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Thursday, July 25, 2024 | Digital Edition | Crossword & Sudoku

Rage, rage… and hunt down those bargains

Brokenwood’s chief winemaker Stuart Hordern.

“What sort of white sells for only $16? The winery’s website says that this wine is a blend of 81 per cent sauvignon blanc and 19 per cent semillon,” writes wine columnist RICHARD CALVER

As I looked at the state of the garden in my house at Tathra I was reminded of that weird pronouncement by comedian Steven Wright: “The sooner you fall behind, the more time you’ll have to catch up.” 

Richard Calver.

It was another round of Calver versus the kikuyu, which had managed to become entrenched in three of the garden beds where it seemed intent on strangling the desirable plant life. 

This grass (pennisetum clandestinum) is native to the highland regions of east Africa. It spreads rapidly via roots and stems, and its steady takeover of all in its path reminded me of the kudzu from the Margaret Atwood dystopian MaddAddam trilogy that survives the “waterless flood” and chokes most other vegetative life. 

The removal of kikuyu from my garden beds is a precursor to considerations of the consumption of good food and wine. 

I’d indicated to my friend that post-gardening, I’d be cooking pork fried rice, using a large pork medallion that I’d pre-cooked in white wine and lemon juice, thinly sliced, with zucchini and asparagus and given added flavour through chilli and soy sauce. 

To go with the pork, he’d purchased a Brokenwood Cricket Pitch Sauvignon Blanc Semillon 2023 from Liquorland in Bega at a reduced price: $16 a bottle, which was a $6 discount from the normal recommended retail of $22. 

Bang on value for money, as the best price other than this bargain I spotted in my online searches was a members’ offer of $99 for a case of six direct from the winery, which works out at $16.50 a bottle. 

Over dinner, we had a discussion about whether or not the current economic environment was affecting our purchasing decisions and how we could better budget in retirement.

In part of his riposte, he held up the now empty bottle of white. He said: “You know, Richard, my first attempt at retirement was in 2013 and lasted 11 months before ending. In 2013 inflation was about one per cent in the December quarter because I looked up how the value of my money was changing.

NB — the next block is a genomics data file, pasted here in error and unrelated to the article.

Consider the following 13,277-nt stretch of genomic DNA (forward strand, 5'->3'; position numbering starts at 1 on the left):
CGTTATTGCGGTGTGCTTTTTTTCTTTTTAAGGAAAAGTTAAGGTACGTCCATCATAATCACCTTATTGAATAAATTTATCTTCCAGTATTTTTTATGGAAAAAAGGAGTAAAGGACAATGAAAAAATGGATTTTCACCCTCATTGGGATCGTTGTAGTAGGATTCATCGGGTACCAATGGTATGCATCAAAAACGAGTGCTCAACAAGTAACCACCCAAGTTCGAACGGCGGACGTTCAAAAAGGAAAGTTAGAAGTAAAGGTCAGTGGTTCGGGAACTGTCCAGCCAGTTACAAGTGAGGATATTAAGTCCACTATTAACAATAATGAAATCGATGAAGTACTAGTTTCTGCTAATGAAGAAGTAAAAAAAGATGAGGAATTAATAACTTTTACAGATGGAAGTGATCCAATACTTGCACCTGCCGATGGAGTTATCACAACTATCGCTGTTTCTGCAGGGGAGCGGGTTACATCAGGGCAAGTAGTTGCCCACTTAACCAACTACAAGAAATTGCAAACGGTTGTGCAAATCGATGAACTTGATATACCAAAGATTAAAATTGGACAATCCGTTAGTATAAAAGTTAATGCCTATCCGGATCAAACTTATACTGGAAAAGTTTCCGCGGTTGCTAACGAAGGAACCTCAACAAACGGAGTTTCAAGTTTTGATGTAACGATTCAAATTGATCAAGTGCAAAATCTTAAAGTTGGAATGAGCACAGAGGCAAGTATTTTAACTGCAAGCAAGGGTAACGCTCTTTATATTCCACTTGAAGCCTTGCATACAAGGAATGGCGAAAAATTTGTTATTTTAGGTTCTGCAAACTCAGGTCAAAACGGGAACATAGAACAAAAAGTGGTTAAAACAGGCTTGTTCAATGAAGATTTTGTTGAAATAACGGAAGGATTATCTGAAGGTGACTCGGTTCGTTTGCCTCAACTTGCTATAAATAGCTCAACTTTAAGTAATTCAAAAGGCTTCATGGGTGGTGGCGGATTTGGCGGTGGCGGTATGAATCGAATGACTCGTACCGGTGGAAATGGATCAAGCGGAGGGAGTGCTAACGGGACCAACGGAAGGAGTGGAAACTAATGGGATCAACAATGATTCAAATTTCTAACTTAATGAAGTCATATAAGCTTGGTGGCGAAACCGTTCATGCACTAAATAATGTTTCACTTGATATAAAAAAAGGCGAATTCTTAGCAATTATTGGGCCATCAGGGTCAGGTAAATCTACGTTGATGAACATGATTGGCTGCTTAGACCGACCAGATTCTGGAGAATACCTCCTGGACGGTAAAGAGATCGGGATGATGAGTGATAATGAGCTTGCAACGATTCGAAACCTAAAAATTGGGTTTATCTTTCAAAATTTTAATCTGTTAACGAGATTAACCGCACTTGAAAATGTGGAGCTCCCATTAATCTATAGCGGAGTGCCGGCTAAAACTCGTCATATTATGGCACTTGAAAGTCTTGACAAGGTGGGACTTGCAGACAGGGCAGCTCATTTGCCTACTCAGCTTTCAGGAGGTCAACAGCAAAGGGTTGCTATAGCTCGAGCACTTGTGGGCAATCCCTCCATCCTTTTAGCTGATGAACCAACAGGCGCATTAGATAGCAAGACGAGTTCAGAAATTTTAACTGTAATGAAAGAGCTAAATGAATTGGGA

“It has since bounced upwards annoyingly. So let’s make every attempt to provide one of the pleasures of life at these obtainable levels.”

What sort of white sells for only $16? The winery’s website says that this wine is a blend of 81 per cent sauvignon blanc and 19 per cent semillon. 

The same site says that the grapes come from multiple south-eastern Australian growing regions.

To better understand the wine, I spoke with Carlee Watson, brand manager at Brokenwood. She told me that this wine “is zesty and well-structured that shows the talent of the winemaker, Stuart Hordern”. 

“Cricket Pitch is our entry level wine, so if you like this one you’ll love our other wine,” she said. 

I didn’t tell her about my attempt at Asian cooking, but almost like a telepath she offered that the wine went well with Asian dishes. It did, the acid cutting through the heaviness of the chilli and the soy. 

During and after dinner, I did not once crack a joke about my friend’s abstemiousness with money because I could only applaud the wine he’d bought at a bargain price and because it matched so well with the evening repast. 

Just like the persistent and annoying kikuyu in my Tathra garden, the effects of inflation are winding themselves around our economic life and attempting to strangle its joys. Don’t let it: hunt down those bargains. 

“Inflation is when you pay $15 for the $10 haircut you used to get for $5 when you had hair.” Sam Ewing

 

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Richard Calver

Richard Calver

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